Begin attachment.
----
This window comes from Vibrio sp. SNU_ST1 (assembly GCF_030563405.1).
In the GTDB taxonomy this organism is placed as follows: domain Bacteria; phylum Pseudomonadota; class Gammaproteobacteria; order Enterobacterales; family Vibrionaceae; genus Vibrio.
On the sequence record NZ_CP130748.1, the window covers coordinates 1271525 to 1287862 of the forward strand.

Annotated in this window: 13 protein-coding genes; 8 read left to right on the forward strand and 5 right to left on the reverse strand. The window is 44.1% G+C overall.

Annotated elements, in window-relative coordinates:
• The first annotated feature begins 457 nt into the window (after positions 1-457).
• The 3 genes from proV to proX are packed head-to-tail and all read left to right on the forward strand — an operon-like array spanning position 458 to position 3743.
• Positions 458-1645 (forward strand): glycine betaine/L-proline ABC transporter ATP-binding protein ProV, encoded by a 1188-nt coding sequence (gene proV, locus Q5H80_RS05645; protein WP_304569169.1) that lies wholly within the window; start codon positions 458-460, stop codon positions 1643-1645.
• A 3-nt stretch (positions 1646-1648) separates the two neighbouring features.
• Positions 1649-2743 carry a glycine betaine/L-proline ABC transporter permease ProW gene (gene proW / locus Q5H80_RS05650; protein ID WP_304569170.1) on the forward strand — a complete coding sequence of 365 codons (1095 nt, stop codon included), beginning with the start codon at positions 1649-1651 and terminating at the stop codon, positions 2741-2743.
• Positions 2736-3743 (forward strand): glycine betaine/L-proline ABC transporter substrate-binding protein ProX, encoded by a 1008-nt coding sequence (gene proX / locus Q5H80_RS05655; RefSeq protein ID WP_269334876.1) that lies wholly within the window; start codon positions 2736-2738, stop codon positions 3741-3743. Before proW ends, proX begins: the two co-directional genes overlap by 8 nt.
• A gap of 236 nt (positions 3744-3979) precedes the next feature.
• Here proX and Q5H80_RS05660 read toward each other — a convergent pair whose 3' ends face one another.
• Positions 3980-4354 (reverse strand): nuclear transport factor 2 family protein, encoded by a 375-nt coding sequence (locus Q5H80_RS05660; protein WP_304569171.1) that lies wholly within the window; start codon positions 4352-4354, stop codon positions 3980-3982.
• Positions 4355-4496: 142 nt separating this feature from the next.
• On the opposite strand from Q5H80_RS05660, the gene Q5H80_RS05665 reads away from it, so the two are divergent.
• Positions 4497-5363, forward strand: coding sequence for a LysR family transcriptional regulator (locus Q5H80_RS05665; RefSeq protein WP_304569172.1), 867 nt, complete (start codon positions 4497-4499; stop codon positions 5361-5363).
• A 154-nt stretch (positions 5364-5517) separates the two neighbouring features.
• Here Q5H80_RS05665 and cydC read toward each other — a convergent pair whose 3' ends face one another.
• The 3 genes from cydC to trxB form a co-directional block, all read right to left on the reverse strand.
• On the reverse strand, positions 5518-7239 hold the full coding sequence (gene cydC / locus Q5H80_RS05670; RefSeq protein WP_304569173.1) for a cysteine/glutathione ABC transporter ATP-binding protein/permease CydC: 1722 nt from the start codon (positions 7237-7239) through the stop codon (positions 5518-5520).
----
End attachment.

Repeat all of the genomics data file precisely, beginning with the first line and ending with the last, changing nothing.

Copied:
This window comes from Vibrio sp. SNU_ST1 (assembly GCF_030563405.1).
In the GTDB taxonomy this organism is placed as follows: domain Bacteria; phylum Pseudomonadota; class Gammaproteobacteria; order Enterobacterales; family Vibrionaceae; genus Vibrio.
On the sequence record NZ_CP130748.1, the window covers coordinates 1271525 to 1287862 of the forward strand.

Annotated in this window: 13 protein-coding genes; 8 read left to right on the forward strand and 5 right to left on the reverse strand. The window is 44.1% G+C overall.

Annotated elements, in window-relative coordinates:
• The first annotated feature begins 457 nt into the window (after positions 1-457).
• The 3 genes from proV to proX are packed head-to-tail and all read left to right on the forward strand — an operon-like array spanning position 458 to position 3743.
• Positions 458-1645 (forward strand): glycine betaine/L-proline ABC transporter ATP-binding protein ProV, encoded by a 1188-nt coding sequence (gene proV, locus Q5H80_RS05645; protein WP_304569169.1) that lies wholly within the window; start codon positions 458-460, stop codon positions 1643-1645.
• A 3-nt stretch (positions 1646-1648) separates the two neighbouring features.
• Positions 1649-2743 carry a glycine betaine/L-proline ABC transporter permease ProW gene (gene proW / locus Q5H80_RS05650; protein ID WP_304569170.1) on the forward strand — a complete coding sequence of 365 codons (1095 nt, stop codon included), beginning with the start codon at positions 1649-1651 and terminating at the stop codon, positions 2741-2743.
• Positions 2736-3743 (forward strand): glycine betaine/L-proline ABC transporter substrate-binding protein ProX, encoded by a 1008-nt coding sequence (gene proX / locus Q5H80_RS05655; RefSeq protein ID WP_269334876.1) that lies wholly within the window; start codon positions 2736-2738, stop codon positions 3741-3743. Before proW ends, proX begins: the two co-directional genes overlap by 8 nt.
• A gap of 236 nt (positions 3744-3979) precedes the next feature.
• Here proX and Q5H80_RS05660 read toward each other — a convergent pair whose 3' ends face one another.
• Positions 3980-4354 (reverse strand): nuclear transport factor 2 family protein, encoded by a 375-nt coding sequence (locus Q5H80_RS05660; protein WP_304569171.1) that lies wholly within the window; start codon positions 4352-4354, stop codon positions 3980-3982.
• Positions 4355-4496: 142 nt separating this feature from the next.
• On the opposite strand from Q5H80_RS05660, the gene Q5H80_RS05665 reads away from it, so the two are divergent.
• Positions 4497-5363, forward strand: coding sequence for a LysR family transcriptional regulator (locus Q5H80_RS05665; RefSeq protein WP_304569172.1), 867 nt, complete (start codon positions 4497-4499; stop codon positions 5361-5363).
• A 154-nt stretch (positions 5364-5517) separates the two neighbouring features.
• Here Q5H80_RS05665 and cydC read toward each other — a convergent pair whose 3' ends face one another.
• The 3 genes from cydC to trxB form a co-directional block, all read right to left on the reverse strand.
• On the reverse strand, positions 5518-7239 hold the full coding sequence (gene cydC / locus Q5H80_RS05670; RefSeq protein WP_304569173.1) for a cysteine/glutathione ABC transporter ATP-binding protein/permease CydC: 1722 nt from the start codon (positions 7237-7239) through the stop codon (positions 5518-5520).